A newly published guide could simplify requirements for marine litter reception facilities
By Michael Grey
Nobody likes to see rubbish floating in the sea, and you can probably argue that seafarers are more conscious than most of the need to stop what they are floating on being used as a gigantic rubbish receptacle.
Most of us have seen pictures of the floating rubbish that has been accumulated by the winds and ocean currents in the middle of the Pacific Ocean and that horrible sight ought to give everyone pause for thought. Most, of course, is generated from the shore and deposited in the sea via rivers; seafarers are more aware and better regulated, while most merchant ships generate very little rubbish in any case.
Research from the Smithsonian Environmental Research Council in the US, which has been studying what has become known as the Pacific ‘gyre’ of rubbish, has suggested that much of this plastic detritus has become almost permanent, with hundreds of different species, which presumably ‘emigrated’ from coasts, living on the floating debris in successful small colonies.
It is plastic litter that is the most worrying and longest-lasting element in the garbage that ends up in the sea and the IMO and FAO are doing their bit to stop it with a newly published guide to marine litter reception facilities. They recognise that it would be useful to bring some order and system into the current arrangements, where practically every port on earth has its own ‘customised’ arrangements for the collection and disposal of rubbish from ships.
The important element, every seafarer will suggest, is that whatever system is employed, it should be practical and easy for ships’ people to use. It also needs to be affordable, because if it is too complicated and costly, the ship’s operators will just instruct the master to take the garbage on to the next port, where it might be cheaper to land. That would not be much fun on a six-port rotation around the coast, forced to carry a whole lot of rancid rubbish bags smelling to high heaven on the afterdeck, waiting for a port that will take them at a reasonable cost.
But the disposal of rubbish can be necessarily complicated by quarantine regulations which are put in place to prevent the introduction of foreign diseases and pathogens arriving from overseas aboard ships. It is something that, in very many countries, is increasingly regulated and policed. That invariably means that seafarers on visiting ships are having to carefully sort out the various categories of garbage before it is collected by the port.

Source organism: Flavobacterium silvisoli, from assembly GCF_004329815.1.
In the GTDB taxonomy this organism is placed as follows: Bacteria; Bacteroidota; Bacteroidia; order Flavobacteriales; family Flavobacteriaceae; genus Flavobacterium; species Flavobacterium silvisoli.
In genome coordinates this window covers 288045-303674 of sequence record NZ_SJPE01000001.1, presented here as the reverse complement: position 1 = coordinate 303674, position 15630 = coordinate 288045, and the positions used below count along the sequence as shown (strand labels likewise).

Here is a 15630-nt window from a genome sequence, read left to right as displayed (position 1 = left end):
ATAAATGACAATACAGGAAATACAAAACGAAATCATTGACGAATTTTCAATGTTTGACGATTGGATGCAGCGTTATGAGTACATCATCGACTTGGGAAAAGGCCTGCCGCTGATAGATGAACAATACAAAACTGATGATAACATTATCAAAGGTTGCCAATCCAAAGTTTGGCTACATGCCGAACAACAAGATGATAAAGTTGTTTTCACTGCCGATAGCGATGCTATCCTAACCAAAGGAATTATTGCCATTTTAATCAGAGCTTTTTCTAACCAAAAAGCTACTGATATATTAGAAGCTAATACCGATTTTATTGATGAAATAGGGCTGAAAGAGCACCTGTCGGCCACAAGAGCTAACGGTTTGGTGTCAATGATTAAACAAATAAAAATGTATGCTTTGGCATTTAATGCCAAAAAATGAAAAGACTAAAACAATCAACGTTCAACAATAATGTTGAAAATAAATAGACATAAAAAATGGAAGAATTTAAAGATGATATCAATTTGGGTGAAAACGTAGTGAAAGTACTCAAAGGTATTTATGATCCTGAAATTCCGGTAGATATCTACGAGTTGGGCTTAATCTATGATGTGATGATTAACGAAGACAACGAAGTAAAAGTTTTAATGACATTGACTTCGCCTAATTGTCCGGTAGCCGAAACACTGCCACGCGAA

The new guide is primarily for port authorities who have the responsibility for the collection and safe disposal of rubbish landed by the visiting ships. They have the power to make the process easy, practical and affordable. But they can also make it excessively bureaucratic and over-regulated, with ridiculous amounts of form-filling and heavy fines levied on any ship which contravenes their complex regulations. And there are still many ports in the world which find life easier if they have a bye-law which prohibits any landing of rubbish from visiting ships, which does not exactly serve the cause of cleaner seas.
Of course, the biggest generators of wastes at sea will be the cruise ship fleet, but they have become adept at minimising what they need to land, using increasingly sophisticated on board waste-handling facilities, such as automatic sorting systems, compaction machinery and incineration. But because they are big purchasers of consumables, they are able to put pressure on their suppliers to provide packaging for goods that will not contribute to waste as much as it might. They will, for instance, require fewer liquids to be supplied in glass bottles and far less use of plastics, which might be ideas that can filter down to other shipping industry purchasers, even if the handling equipment cannot be justified on a normal commercial ship with its small crew. It would probably make a lot of sense to reduce packaging in the first place.
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